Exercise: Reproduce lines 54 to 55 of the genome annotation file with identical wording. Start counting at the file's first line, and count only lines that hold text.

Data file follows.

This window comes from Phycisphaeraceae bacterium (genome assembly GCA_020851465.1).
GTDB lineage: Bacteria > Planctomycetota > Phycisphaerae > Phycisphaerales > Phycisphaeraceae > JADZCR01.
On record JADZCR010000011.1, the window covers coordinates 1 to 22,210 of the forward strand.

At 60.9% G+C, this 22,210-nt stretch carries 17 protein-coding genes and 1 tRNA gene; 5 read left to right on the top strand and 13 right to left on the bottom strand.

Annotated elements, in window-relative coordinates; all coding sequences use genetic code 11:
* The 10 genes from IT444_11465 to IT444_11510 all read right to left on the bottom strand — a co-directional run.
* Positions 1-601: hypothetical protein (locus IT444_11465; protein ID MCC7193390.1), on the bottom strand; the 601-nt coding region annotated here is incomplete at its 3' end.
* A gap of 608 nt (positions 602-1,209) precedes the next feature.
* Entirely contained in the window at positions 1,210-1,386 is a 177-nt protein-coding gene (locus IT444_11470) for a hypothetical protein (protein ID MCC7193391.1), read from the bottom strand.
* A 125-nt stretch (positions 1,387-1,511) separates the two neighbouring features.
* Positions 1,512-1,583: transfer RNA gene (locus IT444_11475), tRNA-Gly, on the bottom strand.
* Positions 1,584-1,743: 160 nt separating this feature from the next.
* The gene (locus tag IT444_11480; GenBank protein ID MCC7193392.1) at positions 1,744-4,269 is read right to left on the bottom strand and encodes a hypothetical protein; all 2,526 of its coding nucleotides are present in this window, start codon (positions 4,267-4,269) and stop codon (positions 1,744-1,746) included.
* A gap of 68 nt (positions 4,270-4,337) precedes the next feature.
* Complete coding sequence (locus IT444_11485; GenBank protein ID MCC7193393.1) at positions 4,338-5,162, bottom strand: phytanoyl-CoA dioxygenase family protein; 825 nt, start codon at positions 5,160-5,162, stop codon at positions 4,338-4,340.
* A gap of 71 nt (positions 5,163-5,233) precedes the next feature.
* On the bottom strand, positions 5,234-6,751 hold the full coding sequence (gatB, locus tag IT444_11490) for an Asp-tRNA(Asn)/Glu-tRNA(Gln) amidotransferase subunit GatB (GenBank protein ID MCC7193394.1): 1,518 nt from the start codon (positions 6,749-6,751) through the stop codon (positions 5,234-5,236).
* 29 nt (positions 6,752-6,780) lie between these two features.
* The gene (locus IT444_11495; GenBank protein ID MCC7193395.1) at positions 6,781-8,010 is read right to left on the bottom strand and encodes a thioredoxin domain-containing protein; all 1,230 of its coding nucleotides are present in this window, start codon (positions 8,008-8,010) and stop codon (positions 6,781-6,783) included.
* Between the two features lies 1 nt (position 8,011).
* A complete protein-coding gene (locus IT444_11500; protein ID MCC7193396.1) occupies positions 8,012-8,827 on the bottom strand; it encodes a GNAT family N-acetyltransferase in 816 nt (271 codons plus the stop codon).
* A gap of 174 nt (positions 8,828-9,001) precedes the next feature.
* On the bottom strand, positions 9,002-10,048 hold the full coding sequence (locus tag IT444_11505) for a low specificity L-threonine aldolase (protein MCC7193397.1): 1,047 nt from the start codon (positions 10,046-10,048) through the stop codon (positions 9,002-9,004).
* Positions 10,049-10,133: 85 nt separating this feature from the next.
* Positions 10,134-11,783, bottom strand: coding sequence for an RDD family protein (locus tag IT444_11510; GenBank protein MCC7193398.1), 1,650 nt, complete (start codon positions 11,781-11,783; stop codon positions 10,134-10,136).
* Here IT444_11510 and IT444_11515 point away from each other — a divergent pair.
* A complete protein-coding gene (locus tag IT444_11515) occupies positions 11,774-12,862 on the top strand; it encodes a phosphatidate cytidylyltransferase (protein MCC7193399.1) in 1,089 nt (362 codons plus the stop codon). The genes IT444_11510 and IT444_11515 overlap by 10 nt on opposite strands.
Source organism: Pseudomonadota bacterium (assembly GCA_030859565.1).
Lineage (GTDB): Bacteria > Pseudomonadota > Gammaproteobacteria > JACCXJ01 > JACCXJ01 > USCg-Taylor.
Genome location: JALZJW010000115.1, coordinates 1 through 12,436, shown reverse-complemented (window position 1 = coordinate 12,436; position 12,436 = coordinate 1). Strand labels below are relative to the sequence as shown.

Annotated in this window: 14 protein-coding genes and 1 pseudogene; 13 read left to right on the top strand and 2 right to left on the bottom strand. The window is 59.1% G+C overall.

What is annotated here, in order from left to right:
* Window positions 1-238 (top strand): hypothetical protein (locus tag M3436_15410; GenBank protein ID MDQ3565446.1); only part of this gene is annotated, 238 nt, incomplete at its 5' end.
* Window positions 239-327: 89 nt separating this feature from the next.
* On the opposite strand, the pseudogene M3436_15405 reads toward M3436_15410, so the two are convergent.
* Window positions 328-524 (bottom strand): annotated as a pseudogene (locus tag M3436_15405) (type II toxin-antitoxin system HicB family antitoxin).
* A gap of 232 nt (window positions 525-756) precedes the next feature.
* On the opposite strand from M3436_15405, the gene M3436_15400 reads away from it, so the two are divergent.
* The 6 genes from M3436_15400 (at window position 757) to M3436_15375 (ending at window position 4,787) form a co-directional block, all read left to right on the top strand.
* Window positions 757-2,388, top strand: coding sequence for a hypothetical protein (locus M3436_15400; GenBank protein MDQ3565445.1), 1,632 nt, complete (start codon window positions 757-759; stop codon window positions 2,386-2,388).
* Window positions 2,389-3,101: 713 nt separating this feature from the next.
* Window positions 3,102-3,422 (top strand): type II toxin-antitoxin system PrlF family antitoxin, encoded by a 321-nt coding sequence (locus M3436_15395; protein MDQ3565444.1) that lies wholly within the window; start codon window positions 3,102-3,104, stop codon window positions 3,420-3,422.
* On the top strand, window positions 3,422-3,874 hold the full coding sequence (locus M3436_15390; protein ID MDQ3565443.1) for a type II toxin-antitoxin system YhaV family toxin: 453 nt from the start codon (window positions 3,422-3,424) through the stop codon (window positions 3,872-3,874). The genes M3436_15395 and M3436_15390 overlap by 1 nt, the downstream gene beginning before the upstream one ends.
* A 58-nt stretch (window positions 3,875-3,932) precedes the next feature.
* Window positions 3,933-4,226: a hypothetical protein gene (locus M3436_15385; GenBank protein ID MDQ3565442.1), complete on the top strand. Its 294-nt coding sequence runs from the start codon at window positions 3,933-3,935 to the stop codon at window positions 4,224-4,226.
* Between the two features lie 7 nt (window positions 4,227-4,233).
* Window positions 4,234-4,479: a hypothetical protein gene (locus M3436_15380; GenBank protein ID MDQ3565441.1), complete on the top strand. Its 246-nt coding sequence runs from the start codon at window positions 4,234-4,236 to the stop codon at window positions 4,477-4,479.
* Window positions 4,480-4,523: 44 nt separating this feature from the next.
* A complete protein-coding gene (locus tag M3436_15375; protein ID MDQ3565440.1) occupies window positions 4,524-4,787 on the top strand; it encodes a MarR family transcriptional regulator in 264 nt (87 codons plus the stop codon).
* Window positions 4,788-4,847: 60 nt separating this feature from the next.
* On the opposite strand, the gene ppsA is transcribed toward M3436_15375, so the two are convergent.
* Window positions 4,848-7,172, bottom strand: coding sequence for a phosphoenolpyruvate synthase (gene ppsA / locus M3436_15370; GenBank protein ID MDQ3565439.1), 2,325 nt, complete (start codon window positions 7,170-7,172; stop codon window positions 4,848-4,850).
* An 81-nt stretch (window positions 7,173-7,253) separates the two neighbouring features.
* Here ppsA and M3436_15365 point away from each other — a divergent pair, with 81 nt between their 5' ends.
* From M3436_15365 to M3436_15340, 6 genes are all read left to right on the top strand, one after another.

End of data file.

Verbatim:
* Here ppsA and M3436_15365 point away from each other — a divergent pair, with 81 nt between their 5' ends.
* From M3436_15365 to M3436_15340, 6 genes are all read left to right on the top strand, one after another.